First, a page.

Siyabu Manona, one of Phuhlisani NPC's directors featured recently in a Daily Maverick article reviewing the severity of the drought in the Western and Eastern Cape. While Cape Town has been capturing the headlines there is a serious crisis gathering increasing momentum in the Eastern Cape. The article written by Marelise van der Merwe quotes Siyabu as follows:
The reality, says Siyabulela Manona, is that provinces like the Eastern and Western Cape cannot think only in terms of short-term drought solutions, because drought is only a symptom of a much larger problem.
Manona told Daily Maverick it was necessary for policy-makers to take a long-term view with regards to drought, and to apply different lenses to rural and urban dwellers.
“The risks are different for city and rural residents,” he said. “Rural residents are very vulnerable to extreme weather conditions in some ways. But city dwellers may be more vulnerable to fires or other, related events. We are not only dealing with one drought. We are dealing with climate change, which is a longer-term problem. It is important to realise that, and to plan our development accordingly, both in urban and rural areas.”
This includes a shift towards subsistence and small-scale farming with more water-sensitive approaches; curriculum changes that include a focus on sustainability; and rethinking urban planning to maximise limited resources. A practical difficulty, he said, is the influence of five-year terms in government, which means there is too little room for meaningful long-term implementation at municipal or provincial level.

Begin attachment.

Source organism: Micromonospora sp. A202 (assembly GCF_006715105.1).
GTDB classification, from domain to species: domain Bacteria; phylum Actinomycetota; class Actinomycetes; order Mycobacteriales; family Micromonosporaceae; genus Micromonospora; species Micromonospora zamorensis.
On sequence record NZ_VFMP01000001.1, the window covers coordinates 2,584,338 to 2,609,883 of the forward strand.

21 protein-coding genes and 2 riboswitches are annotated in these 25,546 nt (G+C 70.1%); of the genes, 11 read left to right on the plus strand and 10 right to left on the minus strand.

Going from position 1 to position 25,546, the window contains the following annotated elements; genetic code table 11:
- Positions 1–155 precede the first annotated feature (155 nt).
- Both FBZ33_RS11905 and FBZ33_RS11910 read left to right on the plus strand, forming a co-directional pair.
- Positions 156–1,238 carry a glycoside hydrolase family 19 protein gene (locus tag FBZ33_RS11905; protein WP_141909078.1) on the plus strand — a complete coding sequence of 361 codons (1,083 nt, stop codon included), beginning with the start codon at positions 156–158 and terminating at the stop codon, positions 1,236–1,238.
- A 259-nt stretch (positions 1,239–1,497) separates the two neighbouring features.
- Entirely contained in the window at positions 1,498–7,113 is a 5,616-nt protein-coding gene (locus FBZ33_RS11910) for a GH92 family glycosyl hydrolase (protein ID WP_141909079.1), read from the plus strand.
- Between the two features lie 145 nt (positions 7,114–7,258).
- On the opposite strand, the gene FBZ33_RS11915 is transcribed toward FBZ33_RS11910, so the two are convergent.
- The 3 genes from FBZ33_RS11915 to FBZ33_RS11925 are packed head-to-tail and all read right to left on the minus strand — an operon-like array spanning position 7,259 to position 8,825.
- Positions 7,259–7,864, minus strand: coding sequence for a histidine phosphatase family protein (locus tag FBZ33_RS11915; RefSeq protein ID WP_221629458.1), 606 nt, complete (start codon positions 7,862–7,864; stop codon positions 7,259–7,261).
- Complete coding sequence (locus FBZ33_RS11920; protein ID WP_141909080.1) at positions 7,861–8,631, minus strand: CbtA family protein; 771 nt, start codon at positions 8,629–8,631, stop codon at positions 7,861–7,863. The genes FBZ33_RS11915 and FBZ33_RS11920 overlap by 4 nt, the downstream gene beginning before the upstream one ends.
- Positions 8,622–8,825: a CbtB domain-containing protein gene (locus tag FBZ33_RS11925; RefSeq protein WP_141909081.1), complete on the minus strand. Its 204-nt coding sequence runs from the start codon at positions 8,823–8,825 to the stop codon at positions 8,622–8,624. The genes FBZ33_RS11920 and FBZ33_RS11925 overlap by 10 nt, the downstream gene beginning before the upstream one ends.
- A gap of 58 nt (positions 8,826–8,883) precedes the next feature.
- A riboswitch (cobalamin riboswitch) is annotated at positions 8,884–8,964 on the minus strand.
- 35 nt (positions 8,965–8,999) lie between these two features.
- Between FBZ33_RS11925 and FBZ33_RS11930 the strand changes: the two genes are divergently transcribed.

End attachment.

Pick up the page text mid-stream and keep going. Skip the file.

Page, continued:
Manona told Daily Maverick that the cumulative impact of cold, extreme heat, dry conditions, flooding, drought and other extreme events have had noticeable impacts on those in small villages and rural areas in recent years.
“People are keeping less livestock, they complain about the heat and having little access to water,” he said. “On the positive side, however, there is an increased awareness of the impact of climate change. We must not overlook that. We must work with that.” That being said, he added, one “must not ignore” the impact on cities, either.
“This is not just a drought,” he said. “This is something much bigger than that. Drought is only one part of it. We must start to plan differently, live differently, which is something not everybody is ready to hear.”
A new year marked by the launch of the Phuhlisani NPC website and blog. The blog will aim to provide news on Phuhlisani's work, links to useful articles and think pieces and reflections on the politics and practice of land and tenure reform in South Africa. We are going to make a concerted effort to communicate our work better in 2018 which we regard as a critical year in South Africa's history - one where there is a national fightback against elite capture and new directions for land reform which ensure equitable access to land and secure tenure for all but which recognise the danger of opportunist simplifcation of this complex issue.